“A rising tide,” in the words of an old aphorism, “lifts all boats.” I think that is correct. When parents influence their children positively, their children in turn influence their community positively. And a positive community is a great place in which to raise good children. Private influence and public influence are symbiotic; they feed off and mutually support one another.
 
At the end of each day, we should ask ourselves a simple question: Did we leave it better than we found it? The only right answer is yes.


[1] Tremper Longman III, Proverbs (Grand Rapids, MI: Baker Academic, 2006), 565.

To Spank or Not to Spank?


 
When I was a kid, my parents spanked me if sweet reason didn’t stop me from misbehaving. The parents of most of my friends acted the same way. Today, however, spanking is controversial. Does the Bible say anything about the topic? Yes, actually; quite a lot.
 
First, the Bible offers a theological argument for disciplining children.
 
My son, do not despise the Lord’s discipline
and do not resent his rebuke,
because the Lord disciplines those he loves,
as a father the son he delights in (3:11-12).
 
Discipline, here, is a broad term. It includes every action parents take to rear their children into holy, healthy, and happy kids – whether positive reinforcements or negative. We should discipline our children just as God disciplines us.
 
Second, the Bible shows us that love is the proper motive for disciplining children. God “loves” and “delights in” those he disciplines. That also should be our motivation when it comes to our children.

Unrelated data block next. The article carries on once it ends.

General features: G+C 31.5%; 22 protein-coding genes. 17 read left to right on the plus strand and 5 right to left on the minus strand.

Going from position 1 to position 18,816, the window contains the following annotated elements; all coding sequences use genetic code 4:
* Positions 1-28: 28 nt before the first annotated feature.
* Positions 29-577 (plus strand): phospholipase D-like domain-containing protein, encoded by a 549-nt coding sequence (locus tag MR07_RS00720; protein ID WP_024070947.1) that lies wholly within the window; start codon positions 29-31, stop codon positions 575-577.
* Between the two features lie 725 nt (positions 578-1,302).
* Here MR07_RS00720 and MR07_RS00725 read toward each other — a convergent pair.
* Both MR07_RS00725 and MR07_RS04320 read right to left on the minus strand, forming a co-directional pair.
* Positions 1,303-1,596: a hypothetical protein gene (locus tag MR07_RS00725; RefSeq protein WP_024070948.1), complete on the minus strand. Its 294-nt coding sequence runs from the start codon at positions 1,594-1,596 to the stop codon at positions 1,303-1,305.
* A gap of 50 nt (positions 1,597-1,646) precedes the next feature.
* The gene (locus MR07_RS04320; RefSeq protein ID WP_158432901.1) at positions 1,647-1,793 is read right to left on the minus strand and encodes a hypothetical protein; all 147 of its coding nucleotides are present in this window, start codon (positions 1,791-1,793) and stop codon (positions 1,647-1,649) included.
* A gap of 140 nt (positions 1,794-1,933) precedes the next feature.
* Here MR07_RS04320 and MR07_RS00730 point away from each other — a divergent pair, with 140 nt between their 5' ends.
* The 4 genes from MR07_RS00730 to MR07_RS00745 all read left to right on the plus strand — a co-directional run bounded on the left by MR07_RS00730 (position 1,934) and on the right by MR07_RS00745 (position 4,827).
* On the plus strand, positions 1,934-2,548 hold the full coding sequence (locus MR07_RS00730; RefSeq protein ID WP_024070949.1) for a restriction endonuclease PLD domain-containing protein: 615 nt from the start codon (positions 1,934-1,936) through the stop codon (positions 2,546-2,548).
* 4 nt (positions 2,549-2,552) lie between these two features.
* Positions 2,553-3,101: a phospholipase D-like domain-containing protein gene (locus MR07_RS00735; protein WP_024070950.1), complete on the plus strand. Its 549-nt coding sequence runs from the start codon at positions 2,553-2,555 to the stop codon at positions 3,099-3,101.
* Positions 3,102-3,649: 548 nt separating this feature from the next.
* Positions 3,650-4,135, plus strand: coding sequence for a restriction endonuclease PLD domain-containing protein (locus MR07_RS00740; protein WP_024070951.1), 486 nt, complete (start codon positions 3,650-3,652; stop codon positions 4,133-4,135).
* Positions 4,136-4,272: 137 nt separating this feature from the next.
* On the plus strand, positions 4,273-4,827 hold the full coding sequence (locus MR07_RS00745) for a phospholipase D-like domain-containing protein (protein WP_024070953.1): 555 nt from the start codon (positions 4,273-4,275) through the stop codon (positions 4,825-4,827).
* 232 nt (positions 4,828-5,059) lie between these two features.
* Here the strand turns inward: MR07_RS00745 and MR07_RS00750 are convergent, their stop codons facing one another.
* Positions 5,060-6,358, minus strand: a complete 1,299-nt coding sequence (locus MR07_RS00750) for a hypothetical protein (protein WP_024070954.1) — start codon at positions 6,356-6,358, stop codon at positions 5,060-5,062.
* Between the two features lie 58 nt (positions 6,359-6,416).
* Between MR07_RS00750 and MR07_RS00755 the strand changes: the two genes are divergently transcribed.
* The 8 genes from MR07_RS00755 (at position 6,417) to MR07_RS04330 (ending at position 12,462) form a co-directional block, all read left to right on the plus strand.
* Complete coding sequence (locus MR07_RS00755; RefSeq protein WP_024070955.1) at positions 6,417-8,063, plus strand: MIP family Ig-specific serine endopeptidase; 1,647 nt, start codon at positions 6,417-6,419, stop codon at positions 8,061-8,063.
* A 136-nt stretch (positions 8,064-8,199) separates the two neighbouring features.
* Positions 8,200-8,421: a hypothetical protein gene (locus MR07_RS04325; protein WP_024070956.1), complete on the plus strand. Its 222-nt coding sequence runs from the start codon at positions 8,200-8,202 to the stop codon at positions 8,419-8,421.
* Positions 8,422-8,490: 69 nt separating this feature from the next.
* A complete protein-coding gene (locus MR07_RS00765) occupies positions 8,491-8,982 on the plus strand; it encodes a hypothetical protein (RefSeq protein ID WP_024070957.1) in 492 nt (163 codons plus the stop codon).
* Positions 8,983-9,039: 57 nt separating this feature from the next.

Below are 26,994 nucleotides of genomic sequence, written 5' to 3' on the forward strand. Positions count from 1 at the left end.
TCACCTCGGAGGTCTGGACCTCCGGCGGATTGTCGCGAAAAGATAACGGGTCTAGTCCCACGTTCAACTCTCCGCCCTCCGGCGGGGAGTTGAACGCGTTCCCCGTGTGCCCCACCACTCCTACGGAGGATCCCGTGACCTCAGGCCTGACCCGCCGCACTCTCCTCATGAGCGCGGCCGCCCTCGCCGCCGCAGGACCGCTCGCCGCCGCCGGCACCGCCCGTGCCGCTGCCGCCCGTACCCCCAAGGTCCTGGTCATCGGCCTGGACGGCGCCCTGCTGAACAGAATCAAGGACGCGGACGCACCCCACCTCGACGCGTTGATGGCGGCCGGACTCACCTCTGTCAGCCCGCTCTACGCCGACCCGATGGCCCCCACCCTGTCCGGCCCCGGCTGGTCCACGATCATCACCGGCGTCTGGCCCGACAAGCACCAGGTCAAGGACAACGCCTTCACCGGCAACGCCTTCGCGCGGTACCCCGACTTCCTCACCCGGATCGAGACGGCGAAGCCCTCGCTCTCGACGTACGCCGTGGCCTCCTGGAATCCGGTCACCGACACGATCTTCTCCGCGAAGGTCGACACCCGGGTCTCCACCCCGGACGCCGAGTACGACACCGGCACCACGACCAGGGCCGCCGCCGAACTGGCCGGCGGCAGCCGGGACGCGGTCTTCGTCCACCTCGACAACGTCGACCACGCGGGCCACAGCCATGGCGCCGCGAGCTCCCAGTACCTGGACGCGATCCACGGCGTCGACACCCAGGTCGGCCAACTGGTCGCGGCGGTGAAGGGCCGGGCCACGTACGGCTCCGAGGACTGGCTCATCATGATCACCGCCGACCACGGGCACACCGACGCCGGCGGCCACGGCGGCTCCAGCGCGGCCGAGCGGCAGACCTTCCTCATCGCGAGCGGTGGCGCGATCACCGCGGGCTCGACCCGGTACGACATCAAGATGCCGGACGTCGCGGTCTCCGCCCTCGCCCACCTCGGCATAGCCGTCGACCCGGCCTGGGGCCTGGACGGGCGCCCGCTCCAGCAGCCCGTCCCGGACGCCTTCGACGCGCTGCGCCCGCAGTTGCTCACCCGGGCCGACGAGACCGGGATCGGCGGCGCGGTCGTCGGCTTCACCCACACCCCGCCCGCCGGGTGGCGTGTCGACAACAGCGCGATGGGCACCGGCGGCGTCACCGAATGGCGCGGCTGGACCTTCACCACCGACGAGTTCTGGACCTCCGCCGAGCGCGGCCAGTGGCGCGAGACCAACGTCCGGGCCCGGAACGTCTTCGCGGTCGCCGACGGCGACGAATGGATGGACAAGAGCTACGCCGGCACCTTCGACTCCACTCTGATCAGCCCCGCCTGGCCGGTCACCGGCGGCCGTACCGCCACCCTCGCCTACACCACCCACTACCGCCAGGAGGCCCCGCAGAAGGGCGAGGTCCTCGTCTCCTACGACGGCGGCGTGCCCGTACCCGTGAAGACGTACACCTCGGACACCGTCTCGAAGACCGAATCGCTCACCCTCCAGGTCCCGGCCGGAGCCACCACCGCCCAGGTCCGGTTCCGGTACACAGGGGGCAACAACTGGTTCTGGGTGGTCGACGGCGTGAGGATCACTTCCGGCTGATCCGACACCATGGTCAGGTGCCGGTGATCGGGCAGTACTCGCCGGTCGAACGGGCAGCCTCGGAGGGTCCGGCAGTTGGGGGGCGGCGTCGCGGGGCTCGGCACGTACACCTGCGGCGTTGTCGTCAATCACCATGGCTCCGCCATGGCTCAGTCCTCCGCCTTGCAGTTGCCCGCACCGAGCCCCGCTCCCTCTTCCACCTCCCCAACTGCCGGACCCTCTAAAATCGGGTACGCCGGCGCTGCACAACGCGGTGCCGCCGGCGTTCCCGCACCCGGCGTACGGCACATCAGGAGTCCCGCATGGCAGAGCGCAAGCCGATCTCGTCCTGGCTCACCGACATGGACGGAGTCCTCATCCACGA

He who spares the rod hates his son,
but he who loves him is careful to discipline him (13:24).
 
Third, the Bible reminds us that discipline is necessary because children must be reared.
 
Folly is bound up in the heart of a child,
but the rod of discipline will drive it far from him (22:15).
 
Left to their own devices, without proper training by their parents, kids will not become the holy, healthy, and happy adults God wants them to be. Adults are made, not born; and discipline plays an important role in shaping them. Moreover, a well-reared child is a delight to those around him.
 
Discipline your son, and he will give you peace;
he will bring delight to your soul (29:17).
 
The rod of correction imparts wisdom,
but a child left to himself disgraces his mother (29:15).
 
To this point, I’ve talked generally about discipline. But Proverbs 13:24, 22:15 and 29:15 speak of “the rod” (or spanking) as a specific form of discipline. Should!parents spank? Maybe, but not necessarily@ Words are the first form of discipline and are often effective.
 
A rebuke impresses a man of discernment
more than a hundred lashes a fool (17:10).
 
Flog a mocker, and the simple will learn prudence;
rebuke a discerning man, and he will gain knowledge (19:25).
 
If words are not effective, then what? At some point, might spanking become permissible? Two proverbs argue that spanking a child steers him away from future crime and even greater penalties.
 
Discipline your son, for in that there is hope;
do not be a willing party to his death (19:18).
 
Do not withhold discipline from a child;
if you punish him with the rod, he will not die.
Punish him with the rod
and save his soul from death (23:13-14).
 
To spank, then, or not to spank?
 
My personal opinion, based on biblical teaching and personal experience, is that spanking can be an acceptable form of discipline. But it must be motivated by love; it must be preceded by words; it must be moderate, not abusive; and it must be a last resort.